The delay highlighted the correlation between the conventional and Islamic finance markets, and highlighted the need for caution to other Asian borrowers who have been looking to the Islamic market as a more resilient source of funding.
Rahmat Waluyanto, head of the debt management office in Indonesias finance ministry, told Emerging Markets in an interview in Bali that the countrys international debut was a monumental achievement, significant in attracting Middle Eastern investors to Indonesia.
Indonesia is likely to offer rupiah-denominated Islamic notes to domestic investors in the second half of the year, he added.
But Indonesias experiences in selling global Islamic bonds, or sukuk, also provide a warning to other Asian countries that are looking to tap Middle Eastern investors for much-needed capital, Waluyanto said.
Since we first decided to issue last year, the market did not develop as we had expected. The Islamic market was also very badly impacted [by the crisis] so we had to postpone.
Indonesia faces competition from other Asian governments in attracting investment from the oil-rich Middle East via Islamic bonds. And even in the Middle East itself, companies have struggled to attract demand for Islamic bonds.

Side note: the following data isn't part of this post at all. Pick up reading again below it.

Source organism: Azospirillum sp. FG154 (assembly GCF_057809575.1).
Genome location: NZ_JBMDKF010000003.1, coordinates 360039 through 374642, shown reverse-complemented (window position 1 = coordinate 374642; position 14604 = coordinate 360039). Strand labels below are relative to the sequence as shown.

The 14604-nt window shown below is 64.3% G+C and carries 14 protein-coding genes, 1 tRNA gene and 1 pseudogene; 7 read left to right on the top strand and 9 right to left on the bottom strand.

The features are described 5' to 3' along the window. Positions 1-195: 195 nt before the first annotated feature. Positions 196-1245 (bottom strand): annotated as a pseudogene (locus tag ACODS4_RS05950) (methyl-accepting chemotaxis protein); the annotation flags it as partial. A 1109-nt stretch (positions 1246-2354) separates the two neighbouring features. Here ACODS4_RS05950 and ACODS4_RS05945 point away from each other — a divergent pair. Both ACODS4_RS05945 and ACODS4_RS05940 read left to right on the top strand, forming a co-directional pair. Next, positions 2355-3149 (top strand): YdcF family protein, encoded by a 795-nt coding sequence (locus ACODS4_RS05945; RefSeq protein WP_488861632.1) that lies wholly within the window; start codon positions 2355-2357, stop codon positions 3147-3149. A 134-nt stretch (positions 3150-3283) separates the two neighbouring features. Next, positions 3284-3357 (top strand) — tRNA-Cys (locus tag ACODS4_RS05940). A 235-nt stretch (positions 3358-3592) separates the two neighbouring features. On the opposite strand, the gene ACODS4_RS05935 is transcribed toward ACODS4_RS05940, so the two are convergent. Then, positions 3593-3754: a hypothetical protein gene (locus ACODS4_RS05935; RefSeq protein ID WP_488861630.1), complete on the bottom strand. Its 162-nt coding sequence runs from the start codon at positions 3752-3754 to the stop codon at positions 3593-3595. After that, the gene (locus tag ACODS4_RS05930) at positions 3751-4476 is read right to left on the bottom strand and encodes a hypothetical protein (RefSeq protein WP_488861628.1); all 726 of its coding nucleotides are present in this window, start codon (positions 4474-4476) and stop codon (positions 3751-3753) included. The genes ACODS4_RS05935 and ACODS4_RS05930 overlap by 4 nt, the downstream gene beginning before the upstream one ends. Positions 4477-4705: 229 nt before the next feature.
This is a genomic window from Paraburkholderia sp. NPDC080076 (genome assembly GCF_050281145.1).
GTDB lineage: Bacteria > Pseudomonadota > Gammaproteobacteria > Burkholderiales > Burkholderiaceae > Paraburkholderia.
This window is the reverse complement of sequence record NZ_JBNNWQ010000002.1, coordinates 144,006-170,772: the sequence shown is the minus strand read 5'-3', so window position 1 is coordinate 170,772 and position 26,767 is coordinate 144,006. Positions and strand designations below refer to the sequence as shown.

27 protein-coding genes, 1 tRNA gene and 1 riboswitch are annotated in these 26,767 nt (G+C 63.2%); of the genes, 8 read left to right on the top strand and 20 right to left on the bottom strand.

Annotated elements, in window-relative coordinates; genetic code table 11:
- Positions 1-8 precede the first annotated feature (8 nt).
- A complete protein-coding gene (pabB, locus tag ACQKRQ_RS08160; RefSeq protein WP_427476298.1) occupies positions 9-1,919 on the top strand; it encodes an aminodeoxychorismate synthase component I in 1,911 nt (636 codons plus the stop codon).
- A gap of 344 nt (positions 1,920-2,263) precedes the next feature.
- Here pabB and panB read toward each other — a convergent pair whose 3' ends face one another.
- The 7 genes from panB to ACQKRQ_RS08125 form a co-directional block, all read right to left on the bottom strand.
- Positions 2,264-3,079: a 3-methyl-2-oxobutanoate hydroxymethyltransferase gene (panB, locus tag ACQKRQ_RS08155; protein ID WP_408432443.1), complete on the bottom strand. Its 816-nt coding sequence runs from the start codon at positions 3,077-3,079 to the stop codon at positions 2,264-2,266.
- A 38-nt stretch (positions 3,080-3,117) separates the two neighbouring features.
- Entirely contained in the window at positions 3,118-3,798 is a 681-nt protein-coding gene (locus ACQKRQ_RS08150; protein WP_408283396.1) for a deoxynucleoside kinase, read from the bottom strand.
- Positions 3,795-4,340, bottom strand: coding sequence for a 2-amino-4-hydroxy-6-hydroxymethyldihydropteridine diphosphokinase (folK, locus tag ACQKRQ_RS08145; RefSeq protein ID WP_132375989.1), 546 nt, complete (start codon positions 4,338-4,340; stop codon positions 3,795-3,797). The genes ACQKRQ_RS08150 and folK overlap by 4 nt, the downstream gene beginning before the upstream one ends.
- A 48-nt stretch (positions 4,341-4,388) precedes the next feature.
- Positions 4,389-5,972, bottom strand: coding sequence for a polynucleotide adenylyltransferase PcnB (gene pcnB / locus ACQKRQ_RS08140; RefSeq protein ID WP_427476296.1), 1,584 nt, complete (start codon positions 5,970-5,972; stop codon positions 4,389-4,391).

Data firm Dealogic recorded just $6.5 billion of Islamic bonds sold by Middle Eastern borrowers in 2008, down more than 50% on the previous year. That drop was most pronounced in the dollar market, where volumes plummeted from $7.6 billion in 2007 to just $350 million from one deal in 2008.
The Asian governments hoping to tap the market include Hong Kong. Its chief executive Donald Tsang told investors at the end of March the government would announce modifications to our tax laws to better accommodate shariah-compliant products, in particular sukuk in this financial year.
Singapore sold its first Islamic bonds in a private placement in January, while bankers are also working on debut sukuk deals in Thailand, where the Islamic Bank of Thailand is looking to sell bonds in Malaysia, the worlds biggest market for Islamic debt. GS Caltex, the Korean oil company, is also hoping to sell Islamic bonds in the Malaysian currency. Waluyanto said Indonesia would soon introduce project-based sukuk, allowing it to meet demand for more of the debt.
Indonesias Islamic banking system is growing at 50% a year, according to Muliaman Hadad, deputy governor of Bank Indonesia, the central bank. It is a challenge for the government and Bank Indonesia as regulators to try to catch up as soon as possible with the market development.